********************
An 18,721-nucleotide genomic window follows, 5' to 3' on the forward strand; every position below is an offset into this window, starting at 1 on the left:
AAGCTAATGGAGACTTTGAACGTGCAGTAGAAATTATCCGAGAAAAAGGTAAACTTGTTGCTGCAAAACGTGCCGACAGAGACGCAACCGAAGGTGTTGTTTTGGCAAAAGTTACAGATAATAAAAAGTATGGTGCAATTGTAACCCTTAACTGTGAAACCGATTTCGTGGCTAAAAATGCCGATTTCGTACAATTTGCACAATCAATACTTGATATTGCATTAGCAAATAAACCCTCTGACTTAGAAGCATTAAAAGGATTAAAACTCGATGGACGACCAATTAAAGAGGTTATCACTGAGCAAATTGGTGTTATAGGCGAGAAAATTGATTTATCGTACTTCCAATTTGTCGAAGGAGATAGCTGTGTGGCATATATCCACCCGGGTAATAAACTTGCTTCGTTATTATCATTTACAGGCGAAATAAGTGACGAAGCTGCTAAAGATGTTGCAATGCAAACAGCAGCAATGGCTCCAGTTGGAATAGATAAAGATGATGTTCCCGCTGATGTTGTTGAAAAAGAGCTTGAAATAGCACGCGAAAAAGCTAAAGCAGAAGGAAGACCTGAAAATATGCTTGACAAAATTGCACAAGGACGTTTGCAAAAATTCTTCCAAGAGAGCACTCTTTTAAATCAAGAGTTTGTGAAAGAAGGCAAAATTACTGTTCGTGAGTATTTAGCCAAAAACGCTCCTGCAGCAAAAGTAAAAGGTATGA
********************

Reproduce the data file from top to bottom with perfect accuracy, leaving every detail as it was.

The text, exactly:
An 18,721-nucleotide genomic window follows, 5' to 3' on the forward strand; every position below is an offset into this window, starting at 1 on the left:
AAGCTAATGGAGACTTTGAACGTGCAGTAGAAATTATCCGAGAAAAAGGTAAACTTGTTGCTGCAAAACGTGCCGACAGAGACGCAACCGAAGGTGTTGTTTTGGCAAAAGTTACAGATAATAAAAAGTATGGTGCAATTGTAACCCTTAACTGTGAAACCGATTTCGTGGCTAAAAATGCCGATTTCGTACAATTTGCACAATCAATACTTGATATTGCATTAGCAAATAAACCCTCTGACTTAGAAGCATTAAAAGGATTAAAACTCGATGGACGACCAATTAAAGAGGTTATCACTGAGCAAATTGGTGTTATAGGCGAGAAAATTGATTTATCGTACTTCCAATTTGTCGAAGGAGATAGCTGTGTGGCATATATCCACCCGGGTAATAAACTTGCTTCGTTATTATCATTTACAGGCGAAATAAGTGACGAAGCTGCTAAAGATGTTGCAATGCAAACAGCAGCAATGGCTCCAGTTGGAATAGATAAAGATGATGTTCCCGCTGATGTTGTTGAAAAAGAGCTTGAAATAGCACGCGAAAAAGCTAAAGCAGAAGGAAGACCTGAAAATATGCTTGACAAAATTGCACAAGGACGTTTGCAAAAATTCTTCCAAGAGAGCACTCTTTTAAATCAAGAGTTTGTGAAAGAAGGCAAAATTACTGTTCGTGAGTATTTAGCCAAAAACGCTCCTGCAGCAAAAGTAAAAGGTATGA